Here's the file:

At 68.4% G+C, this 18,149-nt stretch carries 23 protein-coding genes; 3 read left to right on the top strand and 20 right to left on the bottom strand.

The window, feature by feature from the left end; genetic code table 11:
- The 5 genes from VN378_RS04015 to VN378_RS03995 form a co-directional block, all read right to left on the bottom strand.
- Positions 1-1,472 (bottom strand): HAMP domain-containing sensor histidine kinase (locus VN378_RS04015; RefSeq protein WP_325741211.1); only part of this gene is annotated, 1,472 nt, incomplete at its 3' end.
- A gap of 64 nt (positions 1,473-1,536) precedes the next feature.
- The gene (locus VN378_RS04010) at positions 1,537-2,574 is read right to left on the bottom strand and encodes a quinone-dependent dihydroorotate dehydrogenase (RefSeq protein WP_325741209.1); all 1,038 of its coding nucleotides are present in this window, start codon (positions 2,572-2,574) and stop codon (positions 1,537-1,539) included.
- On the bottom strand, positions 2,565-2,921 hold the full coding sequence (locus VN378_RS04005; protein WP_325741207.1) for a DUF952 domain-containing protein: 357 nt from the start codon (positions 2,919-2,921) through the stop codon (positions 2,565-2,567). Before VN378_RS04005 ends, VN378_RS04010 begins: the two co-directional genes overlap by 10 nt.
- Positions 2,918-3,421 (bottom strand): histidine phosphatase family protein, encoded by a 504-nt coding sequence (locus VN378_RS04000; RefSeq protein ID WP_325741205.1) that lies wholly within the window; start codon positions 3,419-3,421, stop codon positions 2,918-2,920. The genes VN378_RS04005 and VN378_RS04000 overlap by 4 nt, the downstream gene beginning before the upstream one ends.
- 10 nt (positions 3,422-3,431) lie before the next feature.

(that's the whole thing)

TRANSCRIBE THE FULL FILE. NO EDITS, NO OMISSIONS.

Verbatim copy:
At 68.4% G+C, this 18,149-nt stretch carries 23 protein-coding genes; 3 read left to right on the top strand and 20 right to left on the bottom strand.

The window, feature by feature from the left end; genetic code table 11:
- The 5 genes from VN378_RS04015 to VN378_RS03995 form a co-directional block, all read right to left on the bottom strand.
- Positions 1-1,472 (bottom strand): HAMP domain-containing sensor histidine kinase (locus VN378_RS04015; RefSeq protein WP_325741211.1); only part of this gene is annotated, 1,472 nt, incomplete at its 3' end.
- A gap of 64 nt (positions 1,473-1,536) precedes the next feature.
- The gene (locus VN378_RS04010) at positions 1,537-2,574 is read right to left on the bottom strand and encodes a quinone-dependent dihydroorotate dehydrogenase (RefSeq protein WP_325741209.1); all 1,038 of its coding nucleotides are present in this window, start codon (positions 2,572-2,574) and stop codon (positions 1,537-1,539) included.
- On the bottom strand, positions 2,565-2,921 hold the full coding sequence (locus VN378_RS04005; protein WP_325741207.1) for a DUF952 domain-containing protein: 357 nt from the start codon (positions 2,919-2,921) through the stop codon (positions 2,565-2,567). Before VN378_RS04005 ends, VN378_RS04010 begins: the two co-directional genes overlap by 10 nt.
- Positions 2,918-3,421 (bottom strand): histidine phosphatase family protein, encoded by a 504-nt coding sequence (locus VN378_RS04000; RefSeq protein ID WP_325741205.1) that lies wholly within the window; start codon positions 3,419-3,421, stop codon positions 2,918-2,920. The genes VN378_RS04005 and VN378_RS04000 overlap by 4 nt, the downstream gene beginning before the upstream one ends.
- 10 nt (positions 3,422-3,431) lie before the next feature.